The history of future travel / Hong Kong 3, ABC Far North

Humans are born with the travel itch, always eager to travel to and experience exotic lands.

In the last 100 years we have stepped up the speed and accessibility of long haul travel, with the cost of a Melbourne – London flight in the 1940’s costing of 122X the average weekly salary and taking about 3 days, and today it’s under 1 week salary and soon under 20 hours.

And there’s loads more of us flying, in 2016 3.6 billion people flew in 2030 this should rise to 6.7 billion, with the largest growth sectors in the Asia pacific regions..

On the eve of Qantas landing its first Dreamliner plane in Australia, and the promise of Perth – London direct and other long haul non stop flights on the horizon, we chatted this week about the future of long haul travel and asked will we ever see another significant change in the way we travel and the speed we travel at.

Last week Sir Richard Branson announced a £186m investment in Virgin Hyperloop One, the fast train recently touted by Elon Musk, and was first spoken about in the 1890’s, thats puts people inside a pod that is inside a vacuum tube and send them from Melbourne to Sydney in under an hour.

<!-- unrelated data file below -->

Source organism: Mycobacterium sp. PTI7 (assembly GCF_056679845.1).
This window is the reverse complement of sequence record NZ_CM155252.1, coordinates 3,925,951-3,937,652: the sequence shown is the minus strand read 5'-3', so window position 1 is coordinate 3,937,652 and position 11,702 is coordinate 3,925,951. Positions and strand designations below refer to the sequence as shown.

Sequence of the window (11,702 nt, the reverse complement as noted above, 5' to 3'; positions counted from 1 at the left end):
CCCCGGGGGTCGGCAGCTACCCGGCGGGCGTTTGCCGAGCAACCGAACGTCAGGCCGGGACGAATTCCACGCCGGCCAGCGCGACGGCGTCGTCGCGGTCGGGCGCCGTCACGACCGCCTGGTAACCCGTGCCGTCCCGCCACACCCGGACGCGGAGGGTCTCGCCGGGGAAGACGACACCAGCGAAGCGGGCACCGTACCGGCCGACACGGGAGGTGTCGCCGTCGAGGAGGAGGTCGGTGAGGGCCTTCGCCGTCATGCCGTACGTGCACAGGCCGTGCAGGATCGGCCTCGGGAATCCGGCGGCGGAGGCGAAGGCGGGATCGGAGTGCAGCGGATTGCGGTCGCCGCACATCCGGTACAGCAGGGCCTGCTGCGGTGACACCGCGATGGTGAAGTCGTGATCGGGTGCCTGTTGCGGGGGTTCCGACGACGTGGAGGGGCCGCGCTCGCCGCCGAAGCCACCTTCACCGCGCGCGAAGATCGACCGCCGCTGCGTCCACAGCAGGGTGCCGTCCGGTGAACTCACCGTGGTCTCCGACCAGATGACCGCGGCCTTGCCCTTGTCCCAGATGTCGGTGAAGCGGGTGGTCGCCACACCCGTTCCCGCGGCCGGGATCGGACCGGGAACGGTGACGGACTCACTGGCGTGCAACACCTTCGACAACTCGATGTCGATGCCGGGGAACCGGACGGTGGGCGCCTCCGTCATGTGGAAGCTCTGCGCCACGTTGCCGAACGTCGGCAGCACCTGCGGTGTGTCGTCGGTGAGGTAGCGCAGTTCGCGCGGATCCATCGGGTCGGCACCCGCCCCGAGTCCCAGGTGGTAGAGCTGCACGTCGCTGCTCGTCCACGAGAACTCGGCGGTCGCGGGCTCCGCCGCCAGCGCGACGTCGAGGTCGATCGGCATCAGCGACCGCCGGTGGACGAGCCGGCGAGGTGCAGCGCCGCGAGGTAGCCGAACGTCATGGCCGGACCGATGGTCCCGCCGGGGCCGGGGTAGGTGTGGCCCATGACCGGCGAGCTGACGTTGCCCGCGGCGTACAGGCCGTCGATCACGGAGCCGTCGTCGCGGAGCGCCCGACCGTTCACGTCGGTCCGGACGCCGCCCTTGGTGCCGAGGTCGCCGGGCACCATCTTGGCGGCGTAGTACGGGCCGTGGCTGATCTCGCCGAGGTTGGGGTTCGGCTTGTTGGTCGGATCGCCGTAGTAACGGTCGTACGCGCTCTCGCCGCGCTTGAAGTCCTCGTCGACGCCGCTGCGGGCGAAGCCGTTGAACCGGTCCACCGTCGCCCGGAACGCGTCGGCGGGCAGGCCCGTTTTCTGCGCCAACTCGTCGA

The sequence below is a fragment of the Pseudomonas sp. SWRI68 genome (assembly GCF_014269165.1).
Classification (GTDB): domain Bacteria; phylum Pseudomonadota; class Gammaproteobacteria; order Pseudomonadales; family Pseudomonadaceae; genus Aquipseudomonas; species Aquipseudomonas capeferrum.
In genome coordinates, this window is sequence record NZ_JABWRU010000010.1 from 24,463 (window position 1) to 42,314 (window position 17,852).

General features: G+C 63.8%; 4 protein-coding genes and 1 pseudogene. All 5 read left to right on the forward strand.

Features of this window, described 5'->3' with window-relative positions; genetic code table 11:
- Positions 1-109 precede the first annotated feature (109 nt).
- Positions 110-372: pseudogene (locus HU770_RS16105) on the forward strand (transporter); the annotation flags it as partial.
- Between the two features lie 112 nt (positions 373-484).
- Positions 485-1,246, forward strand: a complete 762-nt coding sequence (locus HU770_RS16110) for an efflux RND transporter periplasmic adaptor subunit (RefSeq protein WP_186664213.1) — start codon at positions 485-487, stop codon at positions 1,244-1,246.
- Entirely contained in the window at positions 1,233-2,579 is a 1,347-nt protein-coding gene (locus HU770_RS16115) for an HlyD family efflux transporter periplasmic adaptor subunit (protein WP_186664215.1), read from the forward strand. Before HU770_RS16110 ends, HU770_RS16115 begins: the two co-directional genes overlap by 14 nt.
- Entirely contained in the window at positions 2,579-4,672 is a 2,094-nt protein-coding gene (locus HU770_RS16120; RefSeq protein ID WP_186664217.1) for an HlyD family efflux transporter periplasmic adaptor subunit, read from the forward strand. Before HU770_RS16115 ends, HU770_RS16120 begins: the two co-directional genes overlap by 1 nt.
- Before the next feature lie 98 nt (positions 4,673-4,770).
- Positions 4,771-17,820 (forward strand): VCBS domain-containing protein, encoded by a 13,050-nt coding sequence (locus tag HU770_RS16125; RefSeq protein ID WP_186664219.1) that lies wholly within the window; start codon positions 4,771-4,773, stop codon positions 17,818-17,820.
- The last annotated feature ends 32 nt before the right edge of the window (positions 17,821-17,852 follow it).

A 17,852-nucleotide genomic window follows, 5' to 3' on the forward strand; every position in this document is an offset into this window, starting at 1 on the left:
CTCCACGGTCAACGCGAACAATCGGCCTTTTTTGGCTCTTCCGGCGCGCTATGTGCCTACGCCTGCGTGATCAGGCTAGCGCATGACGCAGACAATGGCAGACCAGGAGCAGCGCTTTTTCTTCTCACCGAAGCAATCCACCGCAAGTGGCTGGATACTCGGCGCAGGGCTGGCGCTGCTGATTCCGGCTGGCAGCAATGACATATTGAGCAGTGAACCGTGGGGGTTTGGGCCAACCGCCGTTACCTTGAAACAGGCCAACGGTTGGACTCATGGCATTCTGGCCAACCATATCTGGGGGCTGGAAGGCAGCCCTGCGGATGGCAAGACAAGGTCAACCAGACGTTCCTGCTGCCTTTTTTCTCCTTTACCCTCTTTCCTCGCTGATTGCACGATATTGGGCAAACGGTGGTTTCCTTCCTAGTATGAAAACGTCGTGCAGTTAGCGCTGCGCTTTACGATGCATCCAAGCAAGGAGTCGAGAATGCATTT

Dubai also announced last week the introduction of a face scanning walk through immigration tunnel that figures out who you are, where you’ve been, and what your visit intentions are all within the 15 seconds it takes you to walk through the tunnel and stare at the pretty pictures along the way, if all’s good your literally green lighted and “Welcome to Dubai” if not your red carded and a human steps in to have a chat.

One of my favorite all time future travel modes is the space elevator, Arthur C Clarke wrote about it in his 1979 The Fountains of Paradise,  and scientists and engineers have believed for many decades that one day we will be able to build a space elevator that we can travel the 36000 kilometres from down here to a space station or hotel up there (most probably a 5 day journey). As strange as this may seem Japanese firm Obayashi is investing in it and exploring nano fibre carbon as perhaps being the game changing technology that allows us to finally build it.

One future certainty is that we will continue to travel, but how and in what and how long it will take are all up for innovation and invention, so listen in now to these two interviews and then share your thoughts and Sci-fi dreams of future travel.

Kier Shorey, ABC Far North, 23rd October 2017 (12 mins 31 secs)


Barry Nicholls, ABC WA Drive Regional, 6 October 2017 (12 mins 31 secs)

 

 

 

Eye on the Future - Oct 23, 2017 | All, Business, Horizon Trends, Radio Interview, Technology, Transport
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